Are a pesky bunch. A dying breed.
Done are the days of influential critics who actually had something to say. People who took it seriously, and had a relationship with movies that only now we are beginning to grasp, audience involvement has matured and so has our relationship progressed by our sophistication. And access to information.
The likes of Pauline Kael, whom championed the last wave of 70’s Auteurs to critical prominence, were replaced by one tag line film reviewers in the 90’s (invented by studios to often sing the praises) and turned film criticism into ad copy. A “two thumbs up” no longer signified the stamp of approval it once it, because people are no longer influenced. They will always go see what they want regardless, reviews arguably matter to those who enjoy READING about films. The impact of web bloggers and vitriol infested skeptics should not be discounted. There are people, respected journalists I might add, who should not write about film. Such are the likes of Armond White of New York Press. He is a prime example of everything that is wrong with film criticism: Relentless pandering of bias (champions really bad movies while pans real good ones), negative and often personal dismissal (I wanna take a shower after reading one of his reviews) more ways than not, do a disservice to the appreciation of film. Hate masquerades as “criticism”. His condescension is lamentable, the fact that he does it without humor and single minded seriousness adds to the problem. Others, like James Bernandineli are lighter in tone but increasingly bitter in his reviews.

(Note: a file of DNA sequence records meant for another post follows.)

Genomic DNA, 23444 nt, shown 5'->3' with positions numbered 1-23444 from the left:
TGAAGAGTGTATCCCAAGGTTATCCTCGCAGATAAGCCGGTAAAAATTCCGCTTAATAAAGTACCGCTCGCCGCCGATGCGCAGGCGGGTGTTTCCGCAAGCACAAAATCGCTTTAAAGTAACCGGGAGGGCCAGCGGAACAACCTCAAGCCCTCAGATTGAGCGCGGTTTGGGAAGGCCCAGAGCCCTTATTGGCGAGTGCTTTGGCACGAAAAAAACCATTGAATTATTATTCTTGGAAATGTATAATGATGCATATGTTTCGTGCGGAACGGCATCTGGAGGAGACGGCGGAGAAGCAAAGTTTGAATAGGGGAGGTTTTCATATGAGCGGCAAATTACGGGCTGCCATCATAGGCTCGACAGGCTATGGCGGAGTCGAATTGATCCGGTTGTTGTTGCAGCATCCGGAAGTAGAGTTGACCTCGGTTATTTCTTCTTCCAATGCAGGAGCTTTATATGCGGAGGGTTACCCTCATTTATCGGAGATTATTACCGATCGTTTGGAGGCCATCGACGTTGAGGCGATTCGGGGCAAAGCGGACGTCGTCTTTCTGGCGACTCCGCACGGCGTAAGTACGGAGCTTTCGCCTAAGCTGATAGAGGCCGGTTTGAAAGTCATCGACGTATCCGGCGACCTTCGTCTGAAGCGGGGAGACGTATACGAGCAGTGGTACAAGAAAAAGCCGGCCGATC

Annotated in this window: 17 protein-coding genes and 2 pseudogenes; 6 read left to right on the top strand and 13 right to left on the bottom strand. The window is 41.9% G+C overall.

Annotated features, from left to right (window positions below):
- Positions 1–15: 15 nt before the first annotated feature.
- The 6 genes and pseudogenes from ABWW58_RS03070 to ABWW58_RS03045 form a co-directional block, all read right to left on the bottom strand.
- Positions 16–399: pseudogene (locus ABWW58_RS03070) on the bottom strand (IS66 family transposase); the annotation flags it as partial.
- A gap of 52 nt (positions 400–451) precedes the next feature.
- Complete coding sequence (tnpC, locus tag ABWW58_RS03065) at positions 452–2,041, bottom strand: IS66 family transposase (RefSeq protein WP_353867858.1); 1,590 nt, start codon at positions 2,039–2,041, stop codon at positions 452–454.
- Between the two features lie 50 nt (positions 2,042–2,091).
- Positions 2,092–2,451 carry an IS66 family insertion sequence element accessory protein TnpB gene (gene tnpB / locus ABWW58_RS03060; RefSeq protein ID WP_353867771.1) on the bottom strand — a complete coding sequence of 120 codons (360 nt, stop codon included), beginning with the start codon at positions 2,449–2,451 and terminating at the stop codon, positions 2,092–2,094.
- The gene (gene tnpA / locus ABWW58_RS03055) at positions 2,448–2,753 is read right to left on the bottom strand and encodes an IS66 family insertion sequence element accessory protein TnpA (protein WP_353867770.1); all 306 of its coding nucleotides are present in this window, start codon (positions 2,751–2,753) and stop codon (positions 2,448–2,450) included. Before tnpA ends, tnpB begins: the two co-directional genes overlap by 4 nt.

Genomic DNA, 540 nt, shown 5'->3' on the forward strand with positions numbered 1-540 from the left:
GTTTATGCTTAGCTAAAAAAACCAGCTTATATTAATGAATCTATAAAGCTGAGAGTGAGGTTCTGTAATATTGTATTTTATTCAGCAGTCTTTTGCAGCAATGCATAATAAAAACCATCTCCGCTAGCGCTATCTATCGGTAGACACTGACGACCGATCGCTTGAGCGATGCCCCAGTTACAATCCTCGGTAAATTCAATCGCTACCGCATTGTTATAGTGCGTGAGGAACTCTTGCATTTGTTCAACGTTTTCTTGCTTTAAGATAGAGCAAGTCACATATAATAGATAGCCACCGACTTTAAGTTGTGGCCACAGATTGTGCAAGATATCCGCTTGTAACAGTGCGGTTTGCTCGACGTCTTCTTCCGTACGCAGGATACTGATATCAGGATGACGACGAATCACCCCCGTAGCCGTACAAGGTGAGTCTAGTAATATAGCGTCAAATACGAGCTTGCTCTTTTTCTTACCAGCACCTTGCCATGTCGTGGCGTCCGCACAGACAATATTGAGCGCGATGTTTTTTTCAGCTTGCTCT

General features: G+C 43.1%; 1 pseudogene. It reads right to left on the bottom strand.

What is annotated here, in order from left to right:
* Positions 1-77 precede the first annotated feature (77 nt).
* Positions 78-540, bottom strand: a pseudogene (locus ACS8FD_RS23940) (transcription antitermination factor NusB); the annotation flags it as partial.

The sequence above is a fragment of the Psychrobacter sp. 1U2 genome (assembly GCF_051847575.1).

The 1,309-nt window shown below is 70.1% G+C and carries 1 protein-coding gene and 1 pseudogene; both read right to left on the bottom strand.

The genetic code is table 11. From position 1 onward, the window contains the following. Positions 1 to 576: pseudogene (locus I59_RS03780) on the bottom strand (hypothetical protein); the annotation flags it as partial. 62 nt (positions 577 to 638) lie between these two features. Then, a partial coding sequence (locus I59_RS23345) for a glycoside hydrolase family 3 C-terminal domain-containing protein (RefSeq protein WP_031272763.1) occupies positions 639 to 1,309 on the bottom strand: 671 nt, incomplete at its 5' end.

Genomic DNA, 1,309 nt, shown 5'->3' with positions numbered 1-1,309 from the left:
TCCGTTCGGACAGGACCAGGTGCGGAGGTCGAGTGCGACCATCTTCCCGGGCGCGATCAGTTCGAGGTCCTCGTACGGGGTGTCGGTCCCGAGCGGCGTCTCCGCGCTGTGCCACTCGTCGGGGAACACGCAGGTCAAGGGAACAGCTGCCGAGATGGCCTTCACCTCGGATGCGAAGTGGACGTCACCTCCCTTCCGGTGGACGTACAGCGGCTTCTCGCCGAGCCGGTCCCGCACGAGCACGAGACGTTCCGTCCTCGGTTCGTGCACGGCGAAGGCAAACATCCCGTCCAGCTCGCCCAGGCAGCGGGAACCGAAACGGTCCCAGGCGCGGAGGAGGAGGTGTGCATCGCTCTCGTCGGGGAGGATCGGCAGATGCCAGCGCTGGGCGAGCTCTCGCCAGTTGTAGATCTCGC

Could it be a general discontent among the critical establishment regarding today’s films or is this a sign film criticism is dead? writing about film does require some passion and understanding, too many reviews fall under the single minded (it’s either good or bad) category. Reduced to ad copy, it’s impossible to get a sense of anything valid in one capsule reviews.
Every film has good and bad points to be made regardless of quality. A balanced viewpoint is often required, something akin to the insights of the human condition filtered through cinematic literature best underline film language. (pretentious wording #1). Sounds pretentious, it often is. We face the changes within film culture, as the language of connection metamorphoses with technological and social evolution (the internet) impacts the way we see and hear the world around us, and so does film. I’ve written about film language in this decade, and how I consider it a step back from the decade the preceded it. Films today have arguably become formulaic, both in content and execution of emotion. Everything’s become compartmentalized, packaged for maximum impact. This is the language we now speak, traces of subtlety and mystery are still among some films, although one must look outside of America for the truly interesting and far reaching. Few directors have the ability (and storytelling skill) to take audiences down film’s potential and leave a lasting impression. Perhaps it is true it is harder to impress audiences than ever before, but it starts with a good story (why can’t Hollywood understand this). The Auteurs serves as a sanctuary for displaced souls who continue their love affair with cinema.
So, is film criticism dead? dead as we know it. It’s changed from what it used to be, conformed into two camps: Online and disposable. Bloggers can write whatever they want, sometimes what they say is more meaningful than people who’ve been writing about film for decades and lost how.
But not everyone can say anything meaningful or even resounding. I gather film critics are the equivalent of film professors: Knowledgeable about film theory (some) but should they be trusted? if you’ve never made a film, are you qualified for it? some critics brought an aesthetic understanding on how to read a film, and that enhances our understanding of it. For that, film critics are valid. It’s a practice. I wouldn’t understand a lot of films if it wasn’t for the scholars who’ve written books on the subject.